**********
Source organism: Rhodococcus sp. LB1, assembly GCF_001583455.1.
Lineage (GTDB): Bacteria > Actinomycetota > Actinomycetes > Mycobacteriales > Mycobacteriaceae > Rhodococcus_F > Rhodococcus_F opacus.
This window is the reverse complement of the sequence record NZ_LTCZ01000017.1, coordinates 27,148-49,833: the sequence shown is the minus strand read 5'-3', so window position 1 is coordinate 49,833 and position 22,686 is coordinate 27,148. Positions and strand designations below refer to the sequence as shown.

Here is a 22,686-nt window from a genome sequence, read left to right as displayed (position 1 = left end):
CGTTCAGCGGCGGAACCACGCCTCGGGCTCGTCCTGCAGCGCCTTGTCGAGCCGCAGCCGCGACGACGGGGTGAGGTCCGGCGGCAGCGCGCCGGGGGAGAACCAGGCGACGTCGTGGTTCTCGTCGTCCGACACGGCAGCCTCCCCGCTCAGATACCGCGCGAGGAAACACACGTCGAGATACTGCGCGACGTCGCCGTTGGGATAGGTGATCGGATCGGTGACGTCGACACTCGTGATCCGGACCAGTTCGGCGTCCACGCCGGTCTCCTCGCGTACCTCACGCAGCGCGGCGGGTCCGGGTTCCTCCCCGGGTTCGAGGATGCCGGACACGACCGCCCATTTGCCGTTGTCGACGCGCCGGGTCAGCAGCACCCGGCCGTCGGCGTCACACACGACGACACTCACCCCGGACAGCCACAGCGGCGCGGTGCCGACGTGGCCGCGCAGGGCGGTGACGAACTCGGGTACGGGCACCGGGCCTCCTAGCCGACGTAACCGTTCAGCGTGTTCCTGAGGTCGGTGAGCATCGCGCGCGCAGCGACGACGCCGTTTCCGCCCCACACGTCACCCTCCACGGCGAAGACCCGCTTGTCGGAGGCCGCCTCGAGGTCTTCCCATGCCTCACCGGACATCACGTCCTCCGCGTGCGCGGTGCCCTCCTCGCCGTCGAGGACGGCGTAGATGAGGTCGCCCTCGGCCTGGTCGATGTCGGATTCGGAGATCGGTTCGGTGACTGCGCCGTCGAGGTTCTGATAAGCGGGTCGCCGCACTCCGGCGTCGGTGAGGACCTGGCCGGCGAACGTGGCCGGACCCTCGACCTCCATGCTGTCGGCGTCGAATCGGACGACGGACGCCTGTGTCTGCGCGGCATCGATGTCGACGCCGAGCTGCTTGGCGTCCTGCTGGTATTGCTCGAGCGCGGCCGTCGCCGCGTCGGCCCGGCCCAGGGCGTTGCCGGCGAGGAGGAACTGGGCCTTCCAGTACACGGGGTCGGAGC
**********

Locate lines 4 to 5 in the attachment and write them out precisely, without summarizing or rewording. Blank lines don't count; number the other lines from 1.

Here is a 22,686-nt window from a genome sequence, read left to right as displayed (position 1 = left end):
CGTTCAGCGGCGGAACCACGCCTCGGGCTCGTCCTGCAGCGCCTTGTCGAGCCGCAGCCGCGACGACGGGGTGAGGTCCGGCGGCAGCGCGCCGGGGGAGAACCAGGCGACGTCGTGGTTCTCGTCGTCCGACACGGCAGCCTCCCCGCTCAGATACCGCGCGAGGAAACACACGTCGAGATACTGCGCGACGTCGCCGTTGGGATAGGTGATCGGATCGGTGACGTCGACACTCGTGATCCGGACCAGTTCGGCGTCCACGCCGGTCTCCTCGCGTACCTCACGCAGCGCGGCGGGTCCGGGTTCCTCCCCGGGTTCGAGGATGCCGGACACGACCGCCCATTTGCCGTTGTCGACGCGCCGGGTCAGCAGCACCCGGCCGTCGGCGTCACACACGACGACACTCACCCCGGACAGCCACAGCGGCGCGGTGCCGACGTGGCCGCGCAGGGCGGTGACGAACTCGGGTACGGGCACCGGGCCTCCTAGCCGACGTAACCGTTCAGCGTGTTCCTGAGGTCGGTGAGCATCGCGCGCGCAGCGACGACGCCGTTTCCGCCCCACACGTCACCCTCCACGGCGAAGACCCGCTTGTCGGAGGCCGCCTCGAGGTCTTCCCATGCCTCACCGGACATCACGTCCTCCGCGTGCGCGGTGCCCTCCTCGCCGTCGAGGACGGCGTAGATGAGGTCGCCCTCGGCCTGGTCGATGTCGGATTCGGAGATCGGTTCGGTGACTGCGCCGTCGAGGTTCTGATAAGCGGGTCGCCGCACTCCGGCGTCGGTGAGGACCTGGCCGGCGAACGTGGCCGGACCCTCGACCTCCATGCTGTCGGCGTCGAATCGGACGACGGACGCCTGTGTCTGCGCGGCATCGATGTCGACGCCGAGCTGCTTGGCGTCCTGCTGGTATTGCTCGAGCGCGGCCGTCGCCGCGTCGGCCCGGCCCAGGGCGTTGCCGGCGAGGAGGAACTGGGCCTTCCAGTACACGGGGTCGGAGC